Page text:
Heywood Hale Broun
Last Updated on June 7, 2022, by eNotes Editorial. Word Count: 646
The world of which Roger Kahn writes in The Boys of Summer ended less than a quarter-century ago, and its continuity, statistically and intellectually apparent, is an illusion of symbolic logic in which baseball seems to be the same old game because the measurements of the diamond have not changed.
In truth, the Brooklyn Dodger team which was Kahn's to cover for the Herald Tribune was the last leap of the flame of romance in baseball, as the Tribune was the last fiercely individualist newspaper. Measurements in sport and journalism are now so changed that comparisons are not only odious but meaningless.
The Dodger Corporation, by the legal thinking which decrees that a corporation is a person, is technically alive and operates on the west coast. No logic can give life to the Tribune, and yet Kahn, carrying the material object of a baseball glove which he got old Dodgers to sign as he traveled among them recently, has assembled and organized memories so keen that those … who are old enough can weep, and those who are young can marvel at a world where baseball teams were the center of a love beyond the reach of intellect, and where baseball players were worshiped or hated with a fervor that made bubbles in our blood….
Brooklyn seemed a fine place in which to grow up to the young Roger Kahn, whose own Proustian material object is perhaps a baseball, the one he threw with his father, the one he didn't catch at Camp Al-Gon-Kwit, the ones he watched the Dodgers throw and catch and hit when at last he realized that his dugout would be the press box.
Pivoting like a good second baseman he takes us out of his own Brooklyn world to the Brooklyn world of the Dodgers, and at last after mega-boxes of baseballs have gone their different ways, he takes a Carnet de Bal trip around the country to visit old Dodgers, and finds tragedy but not unhappiness, disaster but not defeat, and some notable victories of the human spirit.
In a sports world whose executives seem to come from the pages of Molière, its publicists and apologists from [Georges] Feydeau, and whose ideal image seems that of [Charles Dickens's character] Uriah Heep, it is refreshing and heartbreaking to see, in Kahn's pages, the passion, devotion, and anger he carried to the Dodger Vero Beach training camp 20 years ago, and to perceive as the book ends that in 20 years he has not left an ounce of them behind.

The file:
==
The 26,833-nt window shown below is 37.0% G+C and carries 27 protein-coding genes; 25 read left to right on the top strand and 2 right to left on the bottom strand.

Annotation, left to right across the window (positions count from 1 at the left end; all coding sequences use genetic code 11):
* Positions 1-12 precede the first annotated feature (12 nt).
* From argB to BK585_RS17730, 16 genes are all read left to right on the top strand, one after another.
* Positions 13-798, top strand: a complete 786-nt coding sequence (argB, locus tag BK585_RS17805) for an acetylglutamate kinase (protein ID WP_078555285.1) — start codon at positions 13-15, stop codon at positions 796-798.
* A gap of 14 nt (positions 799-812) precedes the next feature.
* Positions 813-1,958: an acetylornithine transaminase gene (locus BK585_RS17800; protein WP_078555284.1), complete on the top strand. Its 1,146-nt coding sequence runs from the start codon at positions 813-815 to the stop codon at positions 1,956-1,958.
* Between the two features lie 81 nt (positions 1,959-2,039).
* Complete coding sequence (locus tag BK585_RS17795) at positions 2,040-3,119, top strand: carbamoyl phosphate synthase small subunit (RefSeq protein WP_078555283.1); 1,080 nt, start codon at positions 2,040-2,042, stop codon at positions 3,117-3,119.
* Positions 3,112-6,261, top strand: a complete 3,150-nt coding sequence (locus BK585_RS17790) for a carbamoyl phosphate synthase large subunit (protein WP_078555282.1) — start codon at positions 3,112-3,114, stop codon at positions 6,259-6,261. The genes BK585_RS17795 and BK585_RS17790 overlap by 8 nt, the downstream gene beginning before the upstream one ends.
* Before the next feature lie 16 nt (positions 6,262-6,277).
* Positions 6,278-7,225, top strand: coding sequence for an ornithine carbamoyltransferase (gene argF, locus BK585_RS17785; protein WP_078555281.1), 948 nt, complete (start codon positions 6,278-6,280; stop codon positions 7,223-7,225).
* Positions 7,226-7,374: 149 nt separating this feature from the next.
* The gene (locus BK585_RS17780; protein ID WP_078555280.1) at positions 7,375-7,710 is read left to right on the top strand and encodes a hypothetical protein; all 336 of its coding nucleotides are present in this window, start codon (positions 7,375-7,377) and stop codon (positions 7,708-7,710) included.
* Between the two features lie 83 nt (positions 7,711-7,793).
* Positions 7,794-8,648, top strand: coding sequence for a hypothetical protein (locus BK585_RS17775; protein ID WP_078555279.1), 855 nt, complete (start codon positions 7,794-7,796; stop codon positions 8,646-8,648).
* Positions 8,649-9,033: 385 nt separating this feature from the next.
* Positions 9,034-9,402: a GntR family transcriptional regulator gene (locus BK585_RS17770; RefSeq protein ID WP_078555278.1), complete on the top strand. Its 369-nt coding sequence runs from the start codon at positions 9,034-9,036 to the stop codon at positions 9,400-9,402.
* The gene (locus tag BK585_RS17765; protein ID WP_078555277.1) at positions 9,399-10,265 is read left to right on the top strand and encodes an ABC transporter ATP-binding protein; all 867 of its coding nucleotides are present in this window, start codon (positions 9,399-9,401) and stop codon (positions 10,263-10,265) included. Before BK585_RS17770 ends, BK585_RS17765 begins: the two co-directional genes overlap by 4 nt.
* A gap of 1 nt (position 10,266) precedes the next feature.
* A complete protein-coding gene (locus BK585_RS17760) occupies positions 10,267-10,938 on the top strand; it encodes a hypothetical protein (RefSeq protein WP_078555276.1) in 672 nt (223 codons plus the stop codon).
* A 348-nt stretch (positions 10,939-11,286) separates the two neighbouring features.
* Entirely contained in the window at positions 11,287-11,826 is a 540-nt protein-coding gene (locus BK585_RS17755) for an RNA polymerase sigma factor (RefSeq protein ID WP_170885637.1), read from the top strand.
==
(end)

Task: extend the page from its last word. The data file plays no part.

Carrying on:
As a small boy Roger Kahn read and reread his father's copy of Pitching in a Pinch, a volume put together in 1912 by [New York Giant pitcher] Christy Mathewson and a ghost-writer. In a Pilgrim's Progress through sport which might have shaken John Bunyan, Kahn seems to have clung to the high ideals of the "greatest pitcher ever to toe the mound."
He has done this without ever being taken in by the Pecksniffian pomposities which politicians and press agents have tried to palm off as the high purpose of sport. He has not seen sport as the handmaiden of the establishment, the puffer of patriotism, or the serpentine servant of office holders who associate themselves with victory without sharing the agony of its achievement….
Some may find all this unrealistic and sentimental but it doesn't seem so to a once-young man who walked out of Yankee Stadium on a terrible April day long ago, when a stranger ran out to right field wearing Babe Ruth's number on his back.
It's nice to know that though the medicine show moguls of baseball can, with a wave of a ledger, take our teams away, a thousand accountants with a thousand erasers cannot obliterate the memories Roger Kahn has saved here for us.
Heywood Hale Broun, "Brooks, Bums, Dodgers, Men," in Bookworld, Chicago Tribune, February 27, 1972, p. 4.